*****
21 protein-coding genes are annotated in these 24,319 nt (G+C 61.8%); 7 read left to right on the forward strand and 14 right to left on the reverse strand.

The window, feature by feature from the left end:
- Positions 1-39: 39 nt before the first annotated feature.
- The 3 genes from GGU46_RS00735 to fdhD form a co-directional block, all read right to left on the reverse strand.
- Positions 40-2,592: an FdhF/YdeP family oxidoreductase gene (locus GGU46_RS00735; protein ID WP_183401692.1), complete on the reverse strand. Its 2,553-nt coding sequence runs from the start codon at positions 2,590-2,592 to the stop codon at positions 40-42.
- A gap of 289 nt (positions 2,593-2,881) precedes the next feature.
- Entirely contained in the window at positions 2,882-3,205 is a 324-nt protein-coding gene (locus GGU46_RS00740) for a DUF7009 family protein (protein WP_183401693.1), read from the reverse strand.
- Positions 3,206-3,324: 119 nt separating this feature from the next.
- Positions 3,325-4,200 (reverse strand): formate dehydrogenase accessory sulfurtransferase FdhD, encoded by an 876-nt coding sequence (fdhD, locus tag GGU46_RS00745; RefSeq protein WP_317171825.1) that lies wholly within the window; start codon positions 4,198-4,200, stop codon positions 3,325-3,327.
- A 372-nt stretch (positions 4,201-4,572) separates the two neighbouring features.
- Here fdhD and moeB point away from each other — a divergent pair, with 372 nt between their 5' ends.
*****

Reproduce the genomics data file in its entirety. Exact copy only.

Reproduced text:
21 protein-coding genes are annotated in these 24,319 nt (G+C 61.8%); 7 read left to right on the forward strand and 14 right to left on the reverse strand.

The window, feature by feature from the left end:
- Positions 1-39: 39 nt before the first annotated feature.
- The 3 genes from GGU46_RS00735 to fdhD form a co-directional block, all read right to left on the reverse strand.
- Positions 40-2,592: an FdhF/YdeP family oxidoreductase gene (locus GGU46_RS00735; protein ID WP_183401692.1), complete on the reverse strand. Its 2,553-nt coding sequence runs from the start codon at positions 2,590-2,592 to the stop codon at positions 40-42.
- A gap of 289 nt (positions 2,593-2,881) precedes the next feature.
- Entirely contained in the window at positions 2,882-3,205 is a 324-nt protein-coding gene (locus GGU46_RS00740) for a DUF7009 family protein (protein WP_183401693.1), read from the reverse strand.
- Positions 3,206-3,324: 119 nt separating this feature from the next.
- Positions 3,325-4,200 (reverse strand): formate dehydrogenase accessory sulfurtransferase FdhD, encoded by an 876-nt coding sequence (fdhD, locus tag GGU46_RS00745; RefSeq protein WP_317171825.1) that lies wholly within the window; start codon positions 4,198-4,200, stop codon positions 3,325-3,327.
- A 372-nt stretch (positions 4,201-4,572) separates the two neighbouring features.
- Here fdhD and moeB point away from each other — a divergent pair, with 372 nt between their 5' ends.